Northeast Ohio Native Americans Fight for Progress

Ohio – The fight for racial and social justice has been a major talking point in 2020, and as we celebrate National Native American Heritage Month, indigenous people are facing many challenges in the fight for equality and justice.

Ever since he was a teenager, Jeffrey Pierce has spoken up for his fellow Native Americans.

“I was just tired of seeing injustice against my people,” he said.

After raising his voice growing up, now he’s made it his mission as the director of the American Indian Education Center.

“I am from an affluent family,” explained Pierce. “That’s why I can talk about the education system and structure now, because I definitely grew up in a community that, in addition to privilege, was being taught misinformation.”

Pierce says a big piece of that misinformation happens this time of year when Thanksgiving is depicted as a peaceful unity between Pilgrims and Native Americans.

“I think people just need to rethink it. I think that it’s an ok holiday to celebrate. I encourage anything that brings family together and giving thanks for what you have, because there’s so many people that don’t have things. I think it’s important to understand the context of Thanksgiving from an indigenous perspective, in addition to maybe a more colonial mindset.”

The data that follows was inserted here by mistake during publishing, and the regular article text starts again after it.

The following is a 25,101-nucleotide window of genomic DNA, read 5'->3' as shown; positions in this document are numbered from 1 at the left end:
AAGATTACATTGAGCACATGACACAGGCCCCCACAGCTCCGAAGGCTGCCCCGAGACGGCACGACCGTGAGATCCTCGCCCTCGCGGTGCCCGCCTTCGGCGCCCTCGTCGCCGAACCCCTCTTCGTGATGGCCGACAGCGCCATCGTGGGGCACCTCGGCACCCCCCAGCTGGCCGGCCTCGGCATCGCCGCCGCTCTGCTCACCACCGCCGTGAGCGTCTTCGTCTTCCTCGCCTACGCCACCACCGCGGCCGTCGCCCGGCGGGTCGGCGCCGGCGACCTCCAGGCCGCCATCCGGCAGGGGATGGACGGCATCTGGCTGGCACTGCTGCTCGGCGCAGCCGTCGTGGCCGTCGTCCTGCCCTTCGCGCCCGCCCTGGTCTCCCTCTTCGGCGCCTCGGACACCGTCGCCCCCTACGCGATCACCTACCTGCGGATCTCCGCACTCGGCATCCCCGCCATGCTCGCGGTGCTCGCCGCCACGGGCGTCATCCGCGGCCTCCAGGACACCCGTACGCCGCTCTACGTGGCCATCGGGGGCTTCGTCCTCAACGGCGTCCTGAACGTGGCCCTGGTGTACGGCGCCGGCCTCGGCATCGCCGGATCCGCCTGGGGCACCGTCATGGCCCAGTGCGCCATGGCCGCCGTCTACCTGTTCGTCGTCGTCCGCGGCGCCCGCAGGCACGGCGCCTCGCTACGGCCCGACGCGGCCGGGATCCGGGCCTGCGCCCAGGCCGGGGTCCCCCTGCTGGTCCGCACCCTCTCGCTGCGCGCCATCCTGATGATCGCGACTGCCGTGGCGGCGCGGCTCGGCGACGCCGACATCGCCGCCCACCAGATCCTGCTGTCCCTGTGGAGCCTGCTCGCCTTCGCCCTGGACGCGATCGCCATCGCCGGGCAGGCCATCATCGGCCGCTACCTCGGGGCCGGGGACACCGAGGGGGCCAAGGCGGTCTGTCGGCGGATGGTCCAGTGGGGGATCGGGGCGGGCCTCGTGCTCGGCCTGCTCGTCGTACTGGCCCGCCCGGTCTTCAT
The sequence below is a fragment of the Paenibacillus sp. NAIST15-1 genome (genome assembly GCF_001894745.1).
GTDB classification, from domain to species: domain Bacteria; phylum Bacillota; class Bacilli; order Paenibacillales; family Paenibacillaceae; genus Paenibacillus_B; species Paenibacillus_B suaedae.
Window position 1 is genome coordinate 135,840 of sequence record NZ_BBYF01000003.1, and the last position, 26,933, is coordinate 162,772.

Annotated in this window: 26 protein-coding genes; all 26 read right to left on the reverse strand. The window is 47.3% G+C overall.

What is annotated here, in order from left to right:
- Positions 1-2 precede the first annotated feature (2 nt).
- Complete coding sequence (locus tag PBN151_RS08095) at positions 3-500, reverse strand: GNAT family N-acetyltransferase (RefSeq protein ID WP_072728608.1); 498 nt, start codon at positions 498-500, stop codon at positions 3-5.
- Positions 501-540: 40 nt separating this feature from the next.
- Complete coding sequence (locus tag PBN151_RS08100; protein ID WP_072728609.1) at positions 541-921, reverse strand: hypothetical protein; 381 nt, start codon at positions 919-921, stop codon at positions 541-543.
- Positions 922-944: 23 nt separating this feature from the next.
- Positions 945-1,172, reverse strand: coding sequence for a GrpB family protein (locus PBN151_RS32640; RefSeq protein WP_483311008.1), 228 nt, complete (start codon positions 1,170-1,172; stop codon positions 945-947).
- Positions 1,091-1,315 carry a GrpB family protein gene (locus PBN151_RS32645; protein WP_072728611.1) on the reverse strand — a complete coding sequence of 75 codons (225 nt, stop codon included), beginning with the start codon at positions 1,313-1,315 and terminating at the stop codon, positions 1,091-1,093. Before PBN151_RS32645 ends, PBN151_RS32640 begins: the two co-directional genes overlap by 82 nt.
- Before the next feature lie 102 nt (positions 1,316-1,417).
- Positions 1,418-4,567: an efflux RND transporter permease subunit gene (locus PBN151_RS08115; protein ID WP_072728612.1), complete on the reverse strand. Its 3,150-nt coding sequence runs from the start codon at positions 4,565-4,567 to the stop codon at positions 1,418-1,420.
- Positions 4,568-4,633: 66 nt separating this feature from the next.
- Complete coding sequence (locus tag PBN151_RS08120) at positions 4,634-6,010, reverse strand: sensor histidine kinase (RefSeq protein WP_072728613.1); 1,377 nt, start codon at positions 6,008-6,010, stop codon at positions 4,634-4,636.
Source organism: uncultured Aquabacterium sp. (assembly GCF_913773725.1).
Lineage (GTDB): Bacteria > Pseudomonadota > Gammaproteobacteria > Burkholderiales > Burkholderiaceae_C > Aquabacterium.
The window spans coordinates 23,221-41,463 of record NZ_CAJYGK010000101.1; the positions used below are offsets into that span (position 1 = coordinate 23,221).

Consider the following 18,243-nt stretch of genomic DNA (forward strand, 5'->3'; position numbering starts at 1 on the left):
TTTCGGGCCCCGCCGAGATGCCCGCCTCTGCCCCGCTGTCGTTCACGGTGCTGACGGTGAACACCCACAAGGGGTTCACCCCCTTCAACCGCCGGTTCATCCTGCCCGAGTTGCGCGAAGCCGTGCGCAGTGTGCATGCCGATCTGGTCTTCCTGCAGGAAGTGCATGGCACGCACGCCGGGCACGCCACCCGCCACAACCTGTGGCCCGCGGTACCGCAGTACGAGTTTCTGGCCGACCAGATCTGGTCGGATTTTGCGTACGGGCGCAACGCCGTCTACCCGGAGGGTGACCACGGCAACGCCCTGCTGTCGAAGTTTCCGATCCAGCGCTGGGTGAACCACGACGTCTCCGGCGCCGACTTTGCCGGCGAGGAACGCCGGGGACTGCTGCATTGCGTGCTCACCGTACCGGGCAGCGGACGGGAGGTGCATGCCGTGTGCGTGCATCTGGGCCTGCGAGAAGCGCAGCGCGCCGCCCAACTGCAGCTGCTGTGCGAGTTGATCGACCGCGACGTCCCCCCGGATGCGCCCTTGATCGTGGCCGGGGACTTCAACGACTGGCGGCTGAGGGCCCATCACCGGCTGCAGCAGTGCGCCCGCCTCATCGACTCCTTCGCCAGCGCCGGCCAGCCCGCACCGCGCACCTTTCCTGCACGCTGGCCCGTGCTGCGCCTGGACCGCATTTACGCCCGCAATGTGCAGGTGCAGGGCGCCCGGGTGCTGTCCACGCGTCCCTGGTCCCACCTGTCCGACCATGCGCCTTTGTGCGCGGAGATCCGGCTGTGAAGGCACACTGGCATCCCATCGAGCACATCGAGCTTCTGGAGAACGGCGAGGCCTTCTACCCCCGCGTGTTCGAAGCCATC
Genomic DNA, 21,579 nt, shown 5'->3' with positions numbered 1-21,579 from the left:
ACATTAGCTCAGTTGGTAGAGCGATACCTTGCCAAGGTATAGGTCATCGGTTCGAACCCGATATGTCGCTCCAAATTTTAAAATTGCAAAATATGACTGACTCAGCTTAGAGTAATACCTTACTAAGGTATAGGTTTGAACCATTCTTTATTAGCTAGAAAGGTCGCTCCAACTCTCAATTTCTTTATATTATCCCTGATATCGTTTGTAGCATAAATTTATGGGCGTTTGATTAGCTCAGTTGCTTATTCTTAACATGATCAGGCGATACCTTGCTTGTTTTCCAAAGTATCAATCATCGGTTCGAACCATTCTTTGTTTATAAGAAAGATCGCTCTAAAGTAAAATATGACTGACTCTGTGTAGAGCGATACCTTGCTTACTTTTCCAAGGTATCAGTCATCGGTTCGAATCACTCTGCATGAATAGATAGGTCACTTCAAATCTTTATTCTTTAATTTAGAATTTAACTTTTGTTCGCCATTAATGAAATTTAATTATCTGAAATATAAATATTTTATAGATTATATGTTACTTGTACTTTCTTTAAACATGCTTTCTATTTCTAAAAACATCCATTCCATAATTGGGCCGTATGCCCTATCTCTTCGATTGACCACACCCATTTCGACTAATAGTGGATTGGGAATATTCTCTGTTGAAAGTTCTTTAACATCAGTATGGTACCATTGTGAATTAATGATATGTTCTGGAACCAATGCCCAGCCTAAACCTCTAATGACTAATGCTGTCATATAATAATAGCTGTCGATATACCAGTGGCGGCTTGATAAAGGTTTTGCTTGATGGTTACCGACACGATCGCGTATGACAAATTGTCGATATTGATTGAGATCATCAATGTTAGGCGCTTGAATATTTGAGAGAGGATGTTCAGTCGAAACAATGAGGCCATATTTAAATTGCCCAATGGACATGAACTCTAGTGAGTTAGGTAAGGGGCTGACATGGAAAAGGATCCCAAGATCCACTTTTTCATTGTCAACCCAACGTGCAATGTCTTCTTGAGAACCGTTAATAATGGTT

And that’s not the only issue at the heart of the conversation this year.

“If you consider the statement that it might be time to consider making a change in Cleveland baseball, if you consider that statement to be a positive statement, if you consider that statement to be a positive statement, instead of just speculation, then I believe that we have made some gains,” said Sundance. with the Cleveland American Indian Movement.

Sundance has been fighting issues like Native American mascots for years. But he says right now, the Cleveland American Indian Movement is focused on helping those in indigenous communities impacted most by COVID-19.

“I have one elder who didn’t go out at all between March and July. That is a big amount of time to be stuck in the home. So, you know, trying to visit the elders, trying to ask them if they need something, reach out to us.”

And as racial injustice becomes a major talking point in 2020, Pierce hopes that will lead to more progress in 2021.

“Most of the American Indian families I know either live just at or well below the poverty line. Whether it’s in Ohio, South Dakota, New Mexico, Arizona, all indigenous people face the same issues.”

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